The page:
23 Librae Estimated Age

The stars age according to Hipparcos data files put the star at an age of about 8.10 Billion years old but could be between 5.40 and 9.70 Billion years old. In comparison, the Sun's age is about 4.6 Billion Years Old.

23 Librae Apparent and Absolute Magnitudes

23 Librae has an apparent magnitude of 6.47 which is how bright we see the star from Earth. Apparent Magnitude is also known as Visual Magnitude. If you used the 1997 Parallax value, you would get an absolute magnitude of 4.42 If you used the 2007 Parallax value, you would get an absolute magnitude of 4.38. Magnitude, whether it be apparent/visual or absolute magnitude is measured by a number, the smaller the number, the brighter the Star is. Our own Sun is the brightest star and therefore has the lowest of all magnitudes, -26.74. A faint star will have a high number.

Distance to 23 Librae

Using the original Hipparcos data that was released in 1997, the parallax to the star was given as 38.98000 which gave the calculated distance to 23 Librae as 83.67 light years away from Earth or 25.65 parsecs. If you want that in miles, it is about 491,864,584,974,272.65, based on 1 Ly = 5,878,625,373,183.61 miles.

In 2007, Hipparcos data was revised with a new parallax of 38.16000 which put 23 Librae at a distance of 85.47 light years or 26.21 parsecs. It should not be taken as though the star is moving closer or further away from us. It is purely that the distance was recalculated.

Using the 2007 distance, the star is roughly 5,406,162.90 Astronomical Units from the Earth/Sun give or take a few. An Astronomical Unit is the distance between Earth and the Sun. The number of A.U. is the number of times that the star is from the Earth compared to the Sun. The star's Galacto-Centric Distance is 7,378.00 Parsecs or 24,064.33 Light Years. The Galacto-Centric Distance is the distance from the star to the Centre of the Galaxy which is Sagittarius A*.

Travel Time to 23 Librae

The time it will take to travel to this star is dependent on how fast you are going. U.G. has done some calculations as to how long it will take going at differing speeds. A note about the calculations, when I'm talking about years, I'm talking non-leap years only (365 days).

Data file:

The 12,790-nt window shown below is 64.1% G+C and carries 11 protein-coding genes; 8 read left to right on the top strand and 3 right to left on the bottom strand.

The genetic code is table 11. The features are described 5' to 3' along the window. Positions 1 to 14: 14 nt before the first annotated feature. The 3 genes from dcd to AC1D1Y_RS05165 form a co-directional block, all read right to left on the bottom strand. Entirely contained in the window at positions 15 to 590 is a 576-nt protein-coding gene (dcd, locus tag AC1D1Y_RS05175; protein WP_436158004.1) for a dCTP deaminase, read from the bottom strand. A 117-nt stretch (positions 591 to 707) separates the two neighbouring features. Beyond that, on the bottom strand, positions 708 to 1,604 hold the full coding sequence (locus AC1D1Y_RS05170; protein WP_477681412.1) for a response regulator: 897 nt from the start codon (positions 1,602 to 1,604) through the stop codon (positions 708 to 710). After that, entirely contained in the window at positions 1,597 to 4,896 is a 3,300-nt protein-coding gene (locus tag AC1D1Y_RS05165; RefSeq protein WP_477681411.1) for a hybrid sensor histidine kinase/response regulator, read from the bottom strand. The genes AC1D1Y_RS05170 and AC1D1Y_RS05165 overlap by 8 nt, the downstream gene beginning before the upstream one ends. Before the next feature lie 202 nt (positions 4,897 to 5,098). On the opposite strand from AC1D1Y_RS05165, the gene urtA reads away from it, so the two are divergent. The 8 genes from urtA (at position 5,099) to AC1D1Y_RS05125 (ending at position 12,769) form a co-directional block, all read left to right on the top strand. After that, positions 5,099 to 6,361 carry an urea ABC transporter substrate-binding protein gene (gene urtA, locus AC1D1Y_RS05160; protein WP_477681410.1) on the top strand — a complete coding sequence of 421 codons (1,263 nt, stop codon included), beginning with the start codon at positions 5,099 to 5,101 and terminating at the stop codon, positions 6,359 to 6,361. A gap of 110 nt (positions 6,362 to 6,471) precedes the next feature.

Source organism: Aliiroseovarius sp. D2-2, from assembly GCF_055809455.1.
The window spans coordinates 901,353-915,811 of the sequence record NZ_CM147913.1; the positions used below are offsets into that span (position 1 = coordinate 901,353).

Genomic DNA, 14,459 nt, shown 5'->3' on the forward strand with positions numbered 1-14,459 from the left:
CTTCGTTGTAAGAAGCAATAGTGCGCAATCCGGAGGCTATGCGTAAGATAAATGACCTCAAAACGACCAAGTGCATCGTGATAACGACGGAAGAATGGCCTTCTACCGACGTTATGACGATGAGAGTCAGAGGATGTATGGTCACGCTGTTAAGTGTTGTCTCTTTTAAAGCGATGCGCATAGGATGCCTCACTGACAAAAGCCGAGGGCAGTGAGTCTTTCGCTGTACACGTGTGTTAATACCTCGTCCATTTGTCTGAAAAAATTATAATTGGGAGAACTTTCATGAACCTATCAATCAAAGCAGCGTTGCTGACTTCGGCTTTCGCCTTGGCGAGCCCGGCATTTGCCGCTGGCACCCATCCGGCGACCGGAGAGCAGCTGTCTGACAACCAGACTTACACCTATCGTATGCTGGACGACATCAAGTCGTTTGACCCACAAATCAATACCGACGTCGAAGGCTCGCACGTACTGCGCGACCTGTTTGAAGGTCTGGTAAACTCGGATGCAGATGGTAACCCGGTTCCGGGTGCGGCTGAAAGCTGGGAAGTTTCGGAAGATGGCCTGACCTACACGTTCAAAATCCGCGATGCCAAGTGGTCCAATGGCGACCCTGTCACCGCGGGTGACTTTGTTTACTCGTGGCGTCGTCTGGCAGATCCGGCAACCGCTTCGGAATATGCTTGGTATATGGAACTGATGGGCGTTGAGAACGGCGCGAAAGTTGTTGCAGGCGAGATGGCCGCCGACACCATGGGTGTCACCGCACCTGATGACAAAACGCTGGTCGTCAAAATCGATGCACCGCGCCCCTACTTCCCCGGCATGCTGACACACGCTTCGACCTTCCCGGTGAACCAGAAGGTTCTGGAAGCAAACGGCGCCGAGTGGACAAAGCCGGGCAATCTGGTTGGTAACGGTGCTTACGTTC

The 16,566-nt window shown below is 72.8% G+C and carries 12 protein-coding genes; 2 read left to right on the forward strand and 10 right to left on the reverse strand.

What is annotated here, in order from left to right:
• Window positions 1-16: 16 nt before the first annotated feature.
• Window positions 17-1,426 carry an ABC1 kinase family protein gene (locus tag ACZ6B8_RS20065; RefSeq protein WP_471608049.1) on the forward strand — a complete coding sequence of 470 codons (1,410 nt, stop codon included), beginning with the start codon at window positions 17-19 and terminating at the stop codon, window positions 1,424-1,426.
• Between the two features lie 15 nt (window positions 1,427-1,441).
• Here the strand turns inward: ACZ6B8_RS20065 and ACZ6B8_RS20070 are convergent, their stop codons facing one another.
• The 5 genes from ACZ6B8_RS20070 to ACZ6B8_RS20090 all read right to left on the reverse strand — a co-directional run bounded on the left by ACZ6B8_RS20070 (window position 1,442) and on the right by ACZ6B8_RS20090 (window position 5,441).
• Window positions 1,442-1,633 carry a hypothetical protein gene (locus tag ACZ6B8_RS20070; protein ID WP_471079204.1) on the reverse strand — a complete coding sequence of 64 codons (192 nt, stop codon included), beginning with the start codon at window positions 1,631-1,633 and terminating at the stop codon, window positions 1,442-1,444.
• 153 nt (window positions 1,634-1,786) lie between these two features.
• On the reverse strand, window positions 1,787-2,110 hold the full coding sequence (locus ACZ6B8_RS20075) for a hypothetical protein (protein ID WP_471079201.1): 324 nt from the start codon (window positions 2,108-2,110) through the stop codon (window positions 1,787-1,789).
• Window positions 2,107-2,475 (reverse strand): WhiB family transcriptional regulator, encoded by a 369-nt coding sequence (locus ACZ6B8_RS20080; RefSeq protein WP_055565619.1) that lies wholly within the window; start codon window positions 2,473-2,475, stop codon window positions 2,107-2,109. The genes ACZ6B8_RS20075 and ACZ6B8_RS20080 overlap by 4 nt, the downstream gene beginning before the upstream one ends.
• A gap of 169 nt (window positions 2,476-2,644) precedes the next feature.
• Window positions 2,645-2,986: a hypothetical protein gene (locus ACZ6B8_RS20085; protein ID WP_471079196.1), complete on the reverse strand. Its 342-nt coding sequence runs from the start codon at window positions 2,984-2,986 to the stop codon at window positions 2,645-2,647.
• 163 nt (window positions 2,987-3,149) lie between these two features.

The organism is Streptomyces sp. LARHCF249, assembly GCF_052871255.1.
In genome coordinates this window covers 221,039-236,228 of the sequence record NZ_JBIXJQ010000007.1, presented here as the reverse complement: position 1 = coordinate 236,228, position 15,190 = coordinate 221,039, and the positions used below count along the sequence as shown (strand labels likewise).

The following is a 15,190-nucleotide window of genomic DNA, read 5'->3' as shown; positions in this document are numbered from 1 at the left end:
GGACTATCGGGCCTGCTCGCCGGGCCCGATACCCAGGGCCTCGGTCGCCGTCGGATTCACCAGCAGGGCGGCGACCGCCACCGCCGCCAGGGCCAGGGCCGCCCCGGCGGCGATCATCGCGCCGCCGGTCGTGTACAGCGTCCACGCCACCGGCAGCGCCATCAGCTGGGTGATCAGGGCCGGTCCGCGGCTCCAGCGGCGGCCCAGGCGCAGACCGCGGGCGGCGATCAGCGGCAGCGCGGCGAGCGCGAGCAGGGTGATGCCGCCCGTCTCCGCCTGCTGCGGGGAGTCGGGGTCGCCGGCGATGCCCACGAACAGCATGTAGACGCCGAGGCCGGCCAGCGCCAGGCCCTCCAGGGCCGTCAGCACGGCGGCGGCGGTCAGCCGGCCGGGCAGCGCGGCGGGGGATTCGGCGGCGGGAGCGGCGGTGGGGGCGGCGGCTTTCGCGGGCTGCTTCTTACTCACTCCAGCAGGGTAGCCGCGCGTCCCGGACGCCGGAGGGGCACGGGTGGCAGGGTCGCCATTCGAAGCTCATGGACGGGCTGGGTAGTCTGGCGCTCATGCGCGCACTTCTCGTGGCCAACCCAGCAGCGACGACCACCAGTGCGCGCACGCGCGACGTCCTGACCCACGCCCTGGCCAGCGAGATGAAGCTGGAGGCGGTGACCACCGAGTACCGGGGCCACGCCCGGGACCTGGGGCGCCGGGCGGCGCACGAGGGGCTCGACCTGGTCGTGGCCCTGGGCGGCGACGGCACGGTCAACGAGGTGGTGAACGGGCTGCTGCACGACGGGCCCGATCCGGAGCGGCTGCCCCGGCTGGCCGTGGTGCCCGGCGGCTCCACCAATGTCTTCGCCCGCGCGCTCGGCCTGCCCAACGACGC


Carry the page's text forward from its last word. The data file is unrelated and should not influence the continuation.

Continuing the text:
The New Horizons space probe is the fastest probe that we've sent into space at the time of writing. Its primary mission was to visit Pluto which at the time of launch (2006), Pluto was still a planet.

DescriptionSpeed (m.p.h.)Time (years)
Airbus A38073677,877,178.37
Speed of Sound (Mach 1)767.26974,703,400.35
Concorde (Mach 2)1,534.5437,351,651.49
New Horizons Probe33,0001,736,897.07
Speed of Light670,616,629.0085.47

Source of Information

The source of the information if it has a Hip I.D. is from Simbad, the Hipparcos data library based at the University at Strasbourg, France. Hipparcos was a E.S.A. satellite operation launched in 1989 for four years. The items in red are values that I've calculated so they could well be wrong. Information regarding Metallicity and/or Mass is from the E.U. Exoplanets. The information was obtained as of 12th Feb 2017.

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Additional 23 Librae Facts and Figures

Visual Facts

Primary / Proper / Traditional Name23 Librae
Alternative NamesHD 134987, HIP 74500, HR 5657, 23 Lib, CD-24 11928, Gliese 579.4
Spectral TypeG5V
Constellation's Main StarNo
Multiple Star SystemNo / Unknown
Star Type Main Sequence Dwarf Star
GalaxyMilky Way
Age8.10 Billion Years Old
Age Range5.40 - 9.70 Billion Years Old
Absolute Magnitude 4.42 / 4.38
Visual / Apparent Magnitude6.47
Naked Eye VisibleYes - Magnitudes
Right Ascension (R.A.)15h 13m 28.93
Declination (Dec.)-25° 18` 33.0
Galactic Latitude27.38594952 degrees
Galactic Longitude339.18712166 degrees
1997 Distance from Earth38.98000 Parallax (milliarcseconds)
 83.67 Light Years
  25.65 Parsecs
2007 Distance from Earth38.16000 Parallax (milliarcseconds)
 85.47 Light Years
 26.21 Parsecs
 5,406,162.90 Astronomical Units
Galacto-Centric Distance24,064.33 Light Years / 7,378.00 Parsecs
Proper Motion Dec.-74.85000 ± 0.37000 milliarcseconds/year
Proper Motion RA.-399.92000 ± 0.60000 milliarcseconds/year
B-V Index0.69
Radial Velocity5.18000 ± 0.08 km/s
Iron Abundance0.2700 ± 0.01 Fe/H
Semi-Major Axis5907.0000000
Stellar Luminosity (Lsun)1.6600000

Companions (Multi-Star and Exoplanets) Facts

Exoplanet Count2

Estimated Calculated Facts

Radius (x the Sun)1.32
Effective Temperature5,594 Kelvin
Mass Compared to the Sun1.07

Sources and Links

SIMBAD SourceLink

List of Extrasolar Planets orbiting 23 Librae

NameStatusMass (Jupiters)Orbital Period (Days)EccentricityDiscoveredSemi-Major AxisPeriastron
HD 134987 bConfirmed0.02258.1900.23319990.81252.700
HD 134987 cConfirmed0.035000.0000.1220095.8195.000